LONDON (Reuters) - Nick Drake is an unlikely romantic hero. In the 1970s he was a minor English singer and songwriter who peddled a lyrical brand of introspection that earned him a small but devoted following and few record sales.
Dogged by depression and embittered by his lack of success, he died of an overdose in 1974, virtually unknown and unnoticed.
He was 26 years old and left a meager legacy: a disastrous career as a performer (he once left the stage half-way through a song never to return) and a handful of recordings of his sparsely beautiful songs.
Over the ensuing decades, the enduring potency of these has ensured Drake's reputation as one of Britain's great musical talents.
After his unsung career and low-key death, his name continued to be mentioned in the music press, then gradually established artists such as R.E.M. and Paul Weller started crediting Drake as an influence.
Covers of his songs by other singers, such as Lucinda Williams ("Which Will") and Norah Jones ("Day Is Done"), followed. After Volkswagen used the title track from his final album "Pink Moon" in a TV advertising campaign in 1999, posthumous stardom was sealed and the album achieved platinum status.
American Joe Boyd, at the time a prolific London-based producer and talent-spotter, produced Drake's three albums and has curated a series of concerts in Britain as a tribute to his erstwhile protégé.
Entitled " Way to Blue: The Songs of Nick Drake," a title taken from a song on the singer's debut album "Five Leaves Left" released in late 1969, the tour is dedicated to Drake's friend and arranger Robert Kirby, who died last October.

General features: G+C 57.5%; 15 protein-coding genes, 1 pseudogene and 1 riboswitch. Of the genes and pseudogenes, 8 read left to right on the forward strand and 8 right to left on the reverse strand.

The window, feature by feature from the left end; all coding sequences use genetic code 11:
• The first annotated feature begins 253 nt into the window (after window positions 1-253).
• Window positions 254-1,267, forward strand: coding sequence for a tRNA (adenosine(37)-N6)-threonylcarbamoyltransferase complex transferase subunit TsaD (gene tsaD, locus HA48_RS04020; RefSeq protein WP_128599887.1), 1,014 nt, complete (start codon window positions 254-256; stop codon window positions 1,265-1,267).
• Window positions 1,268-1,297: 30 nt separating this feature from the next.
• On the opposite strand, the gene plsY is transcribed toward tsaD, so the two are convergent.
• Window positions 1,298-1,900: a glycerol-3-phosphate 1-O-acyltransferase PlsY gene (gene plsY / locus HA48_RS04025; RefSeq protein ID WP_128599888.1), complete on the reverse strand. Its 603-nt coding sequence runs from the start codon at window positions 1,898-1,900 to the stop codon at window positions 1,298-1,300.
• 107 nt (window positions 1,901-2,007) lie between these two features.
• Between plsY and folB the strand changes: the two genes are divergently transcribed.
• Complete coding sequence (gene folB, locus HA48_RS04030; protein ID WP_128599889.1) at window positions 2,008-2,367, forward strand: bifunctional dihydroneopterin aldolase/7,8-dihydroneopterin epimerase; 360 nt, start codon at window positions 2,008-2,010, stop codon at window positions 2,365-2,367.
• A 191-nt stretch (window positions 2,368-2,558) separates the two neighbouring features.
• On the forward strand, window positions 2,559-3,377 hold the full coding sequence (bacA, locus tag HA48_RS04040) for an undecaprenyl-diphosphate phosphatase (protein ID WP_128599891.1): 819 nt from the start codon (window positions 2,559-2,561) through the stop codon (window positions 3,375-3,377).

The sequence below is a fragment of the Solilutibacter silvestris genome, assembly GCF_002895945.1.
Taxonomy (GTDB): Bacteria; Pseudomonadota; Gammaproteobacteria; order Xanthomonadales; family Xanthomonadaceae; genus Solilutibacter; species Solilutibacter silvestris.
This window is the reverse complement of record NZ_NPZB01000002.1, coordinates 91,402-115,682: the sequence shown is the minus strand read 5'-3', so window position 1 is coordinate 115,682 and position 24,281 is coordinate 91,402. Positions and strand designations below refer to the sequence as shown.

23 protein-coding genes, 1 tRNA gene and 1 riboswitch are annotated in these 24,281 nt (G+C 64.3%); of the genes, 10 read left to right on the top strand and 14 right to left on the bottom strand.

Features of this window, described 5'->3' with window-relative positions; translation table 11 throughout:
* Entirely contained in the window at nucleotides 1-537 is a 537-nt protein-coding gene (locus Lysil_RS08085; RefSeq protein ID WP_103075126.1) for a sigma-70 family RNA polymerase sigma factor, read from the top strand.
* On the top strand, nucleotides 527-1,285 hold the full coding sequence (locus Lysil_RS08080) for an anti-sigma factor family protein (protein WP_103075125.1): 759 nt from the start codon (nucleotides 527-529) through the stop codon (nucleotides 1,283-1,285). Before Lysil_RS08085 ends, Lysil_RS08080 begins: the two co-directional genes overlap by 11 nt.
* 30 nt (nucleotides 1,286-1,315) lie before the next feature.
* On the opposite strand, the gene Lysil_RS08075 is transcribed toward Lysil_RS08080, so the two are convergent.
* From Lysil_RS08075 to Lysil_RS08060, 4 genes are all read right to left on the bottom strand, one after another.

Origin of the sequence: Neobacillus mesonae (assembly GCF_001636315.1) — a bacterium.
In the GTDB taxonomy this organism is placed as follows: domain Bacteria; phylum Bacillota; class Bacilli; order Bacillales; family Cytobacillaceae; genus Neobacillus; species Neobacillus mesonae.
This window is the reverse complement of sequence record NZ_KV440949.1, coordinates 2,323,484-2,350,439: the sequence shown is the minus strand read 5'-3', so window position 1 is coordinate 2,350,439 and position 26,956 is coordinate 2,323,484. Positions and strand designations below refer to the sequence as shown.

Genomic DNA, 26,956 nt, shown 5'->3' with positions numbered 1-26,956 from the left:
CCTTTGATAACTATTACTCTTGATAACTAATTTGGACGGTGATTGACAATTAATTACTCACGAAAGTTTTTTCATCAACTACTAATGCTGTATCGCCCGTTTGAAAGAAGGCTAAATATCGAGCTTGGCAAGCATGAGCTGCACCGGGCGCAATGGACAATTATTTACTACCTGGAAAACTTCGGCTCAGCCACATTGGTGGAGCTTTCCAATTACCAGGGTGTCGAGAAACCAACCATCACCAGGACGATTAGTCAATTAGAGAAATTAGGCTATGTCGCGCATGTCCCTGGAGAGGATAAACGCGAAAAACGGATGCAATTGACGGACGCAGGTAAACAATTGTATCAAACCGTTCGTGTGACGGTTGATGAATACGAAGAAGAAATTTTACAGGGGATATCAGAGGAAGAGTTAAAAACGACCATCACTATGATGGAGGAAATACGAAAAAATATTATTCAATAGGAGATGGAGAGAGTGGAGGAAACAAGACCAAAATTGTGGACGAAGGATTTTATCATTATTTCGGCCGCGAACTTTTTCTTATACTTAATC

On the London leg of the tour, its stellar cast of musicians and singers performed to a sold-out audience at the Barbican Center at the weekend.
They included acoustic bassist Danny Thompson, a veteran of the folk and jazz scene who played on Drake's studio recordings, Green Gartside, lead singer of British post-punk darlings Scritti Politti, Teddy Thompson, son of Richard and Linda, Robyn Hitchcock, Scott Matthews, Gibraltarian singer Kirsty Almeida and Vashti Bunyan, who herself fled the music business with a severe case of stage fright after releasing just one album in 1971.
Overlooked by a gigantic arboreal backdrop from the cover of Drake's posthumous compilation "Fruit Tree," the singers took turns to present Drake's songs in their original arrangements as well as stunning new settings, supported by a sympathetic five-piece band and string section.
Teddy Thompson, Gartside and Irish singer Lisa Hannigan tackled "Way to Blue" with the original atmospheric Kirby string arrangement and American Krystle Warren gave us a new interpretation of "Time has Told Me," using the full range of her soulful contralto to turn it from a jaunty waltz into a belting ballad.
The revelation of the evening was Hannigan's stunning solo rendition of "Black Eyed Dog," Drake's song about depression which existed in its original form only as a stripped-down demo from his final recording session.
This was no exercise in self-pity. Belying her waif-like appearance and beating the stage with her foot, she howled the anger and frustration that lies below the surface of the song's simple lyrics, to her own accompaniment on the harmonium.
A final "tutti" on the encore "Voice From a Mountain" wrapped up the evening with a fine illustration of the power of Drake's sensitive and observational songwriting.
In a spoken tribute to Drake, and to his friend and arranger Kirby, Boyd recalled the painfully shy and, at times difficult, young man whose music had floored him when he first heard it.
In his program notes, he referred to his sadness that success eluded Drake in his lifetime, adding: "As great as Nick's own recordings are, his songs are rich raw material for great singers."
Editing by Paul Casciato